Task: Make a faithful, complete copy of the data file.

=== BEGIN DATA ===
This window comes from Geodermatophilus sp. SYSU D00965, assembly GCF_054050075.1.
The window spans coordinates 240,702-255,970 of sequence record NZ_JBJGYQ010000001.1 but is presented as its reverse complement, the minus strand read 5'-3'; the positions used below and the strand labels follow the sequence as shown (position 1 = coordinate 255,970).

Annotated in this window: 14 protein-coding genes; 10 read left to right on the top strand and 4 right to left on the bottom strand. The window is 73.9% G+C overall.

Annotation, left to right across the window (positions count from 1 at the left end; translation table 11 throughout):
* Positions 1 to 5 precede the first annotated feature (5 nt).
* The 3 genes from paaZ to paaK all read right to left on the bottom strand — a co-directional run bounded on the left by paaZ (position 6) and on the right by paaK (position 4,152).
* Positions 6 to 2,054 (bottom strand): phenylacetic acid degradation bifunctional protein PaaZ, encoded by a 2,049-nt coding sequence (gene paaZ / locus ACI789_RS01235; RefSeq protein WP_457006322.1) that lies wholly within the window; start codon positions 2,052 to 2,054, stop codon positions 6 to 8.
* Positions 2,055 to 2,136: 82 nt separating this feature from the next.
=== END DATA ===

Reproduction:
This window comes from Geodermatophilus sp. SYSU D00965, assembly GCF_054050075.1.
The window spans coordinates 240,702-255,970 of sequence record NZ_JBJGYQ010000001.1 but is presented as its reverse complement, the minus strand read 5'-3'; the positions used below and the strand labels follow the sequence as shown (position 1 = coordinate 255,970).

Annotated in this window: 14 protein-coding genes; 10 read left to right on the top strand and 4 right to left on the bottom strand. The window is 73.9% G+C overall.

Annotation, left to right across the window (positions count from 1 at the left end; translation table 11 throughout):
* Positions 1 to 5 precede the first annotated feature (5 nt).
* The 3 genes from paaZ to paaK all read right to left on the bottom strand — a co-directional run bounded on the left by paaZ (position 6) and on the right by paaK (position 4,152).
* Positions 6 to 2,054 (bottom strand): phenylacetic acid degradation bifunctional protein PaaZ, encoded by a 2,049-nt coding sequence (gene paaZ / locus ACI789_RS01235; RefSeq protein WP_457006322.1) that lies wholly within the window; start codon positions 2,052 to 2,054, stop codon positions 6 to 8.
* Positions 2,055 to 2,136: 82 nt separating this feature from the next.